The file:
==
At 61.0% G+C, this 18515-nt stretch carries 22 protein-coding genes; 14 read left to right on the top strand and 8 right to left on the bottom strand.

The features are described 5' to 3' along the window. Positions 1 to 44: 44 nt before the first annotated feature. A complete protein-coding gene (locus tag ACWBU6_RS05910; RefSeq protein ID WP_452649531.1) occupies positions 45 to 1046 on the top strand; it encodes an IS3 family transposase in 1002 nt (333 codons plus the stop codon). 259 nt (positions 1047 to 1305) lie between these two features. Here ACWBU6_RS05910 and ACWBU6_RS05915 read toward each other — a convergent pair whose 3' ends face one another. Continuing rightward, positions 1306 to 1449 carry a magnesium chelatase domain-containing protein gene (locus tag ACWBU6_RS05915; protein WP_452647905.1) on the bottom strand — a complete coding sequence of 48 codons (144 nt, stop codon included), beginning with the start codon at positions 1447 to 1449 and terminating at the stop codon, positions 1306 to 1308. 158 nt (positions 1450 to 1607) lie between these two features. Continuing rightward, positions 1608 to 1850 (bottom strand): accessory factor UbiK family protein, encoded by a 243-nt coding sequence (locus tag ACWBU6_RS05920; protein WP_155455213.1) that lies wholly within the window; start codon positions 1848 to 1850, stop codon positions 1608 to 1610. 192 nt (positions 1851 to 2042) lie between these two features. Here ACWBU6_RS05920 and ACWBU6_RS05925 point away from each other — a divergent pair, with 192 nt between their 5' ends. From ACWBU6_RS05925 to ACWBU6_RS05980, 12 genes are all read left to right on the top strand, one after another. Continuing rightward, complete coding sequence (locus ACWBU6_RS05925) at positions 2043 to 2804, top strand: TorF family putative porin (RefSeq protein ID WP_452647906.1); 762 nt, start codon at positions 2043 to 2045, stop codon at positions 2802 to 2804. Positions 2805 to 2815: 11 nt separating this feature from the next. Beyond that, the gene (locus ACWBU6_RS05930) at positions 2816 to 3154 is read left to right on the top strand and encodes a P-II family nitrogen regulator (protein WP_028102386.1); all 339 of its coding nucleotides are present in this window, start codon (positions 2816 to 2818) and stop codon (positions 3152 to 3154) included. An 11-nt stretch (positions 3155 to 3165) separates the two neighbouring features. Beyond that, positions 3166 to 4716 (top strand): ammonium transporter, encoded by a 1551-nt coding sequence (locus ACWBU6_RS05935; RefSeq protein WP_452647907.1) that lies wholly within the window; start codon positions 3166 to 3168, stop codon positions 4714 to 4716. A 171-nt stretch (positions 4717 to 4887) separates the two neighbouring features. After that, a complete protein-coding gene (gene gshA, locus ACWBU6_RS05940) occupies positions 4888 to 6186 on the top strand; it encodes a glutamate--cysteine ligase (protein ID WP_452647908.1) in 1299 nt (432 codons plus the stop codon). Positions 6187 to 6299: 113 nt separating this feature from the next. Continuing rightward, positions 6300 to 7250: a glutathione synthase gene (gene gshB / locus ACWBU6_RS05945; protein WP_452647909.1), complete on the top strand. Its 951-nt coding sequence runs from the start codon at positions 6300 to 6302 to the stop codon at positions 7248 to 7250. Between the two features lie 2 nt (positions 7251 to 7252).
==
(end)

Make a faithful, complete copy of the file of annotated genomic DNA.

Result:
At 61.0% G+C, this 18515-nt stretch carries 22 protein-coding genes; 14 read left to right on the top strand and 8 right to left on the bottom strand.

The features are described 5' to 3' along the window. Positions 1 to 44: 44 nt before the first annotated feature. A complete protein-coding gene (locus tag ACWBU6_RS05910; RefSeq protein ID WP_452649531.1) occupies positions 45 to 1046 on the top strand; it encodes an IS3 family transposase in 1002 nt (333 codons plus the stop codon). 259 nt (positions 1047 to 1305) lie between these two features. Here ACWBU6_RS05910 and ACWBU6_RS05915 read toward each other — a convergent pair whose 3' ends face one another. Continuing rightward, positions 1306 to 1449 carry a magnesium chelatase domain-containing protein gene (locus tag ACWBU6_RS05915; protein WP_452647905.1) on the bottom strand — a complete coding sequence of 48 codons (144 nt, stop codon included), beginning with the start codon at positions 1447 to 1449 and terminating at the stop codon, positions 1306 to 1308. 158 nt (positions 1450 to 1607) lie between these two features. Continuing rightward, positions 1608 to 1850 (bottom strand): accessory factor UbiK family protein, encoded by a 243-nt coding sequence (locus tag ACWBU6_RS05920; protein WP_155455213.1) that lies wholly within the window; start codon positions 1848 to 1850, stop codon positions 1608 to 1610. 192 nt (positions 1851 to 2042) lie between these two features. Here ACWBU6_RS05920 and ACWBU6_RS05925 point away from each other — a divergent pair, with 192 nt between their 5' ends. From ACWBU6_RS05925 to ACWBU6_RS05980, 12 genes are all read left to right on the top strand, one after another. Continuing rightward, complete coding sequence (locus ACWBU6_RS05925) at positions 2043 to 2804, top strand: TorF family putative porin (RefSeq protein ID WP_452647906.1); 762 nt, start codon at positions 2043 to 2045, stop codon at positions 2802 to 2804. Positions 2805 to 2815: 11 nt separating this feature from the next. Beyond that, the gene (locus ACWBU6_RS05930) at positions 2816 to 3154 is read left to right on the top strand and encodes a P-II family nitrogen regulator (protein WP_028102386.1); all 339 of its coding nucleotides are present in this window, start codon (positions 2816 to 2818) and stop codon (positions 3152 to 3154) included. An 11-nt stretch (positions 3155 to 3165) separates the two neighbouring features. Beyond that, positions 3166 to 4716 (top strand): ammonium transporter, encoded by a 1551-nt coding sequence (locus ACWBU6_RS05935; RefSeq protein WP_452647907.1) that lies wholly within the window; start codon positions 3166 to 3168, stop codon positions 4714 to 4716. A 171-nt stretch (positions 4717 to 4887) separates the two neighbouring features. After that, a complete protein-coding gene (gene gshA, locus ACWBU6_RS05940) occupies positions 4888 to 6186 on the top strand; it encodes a glutamate--cysteine ligase (protein ID WP_452647908.1) in 1299 nt (432 codons plus the stop codon). Positions 6187 to 6299: 113 nt separating this feature from the next. Continuing rightward, positions 6300 to 7250: a glutathione synthase gene (gene gshB / locus ACWBU6_RS05945; protein WP_452647909.1), complete on the top strand. Its 951-nt coding sequence runs from the start codon at positions 6300 to 6302 to the stop codon at positions 7248 to 7250. Between the two features lie 2 nt (positions 7251 to 7252).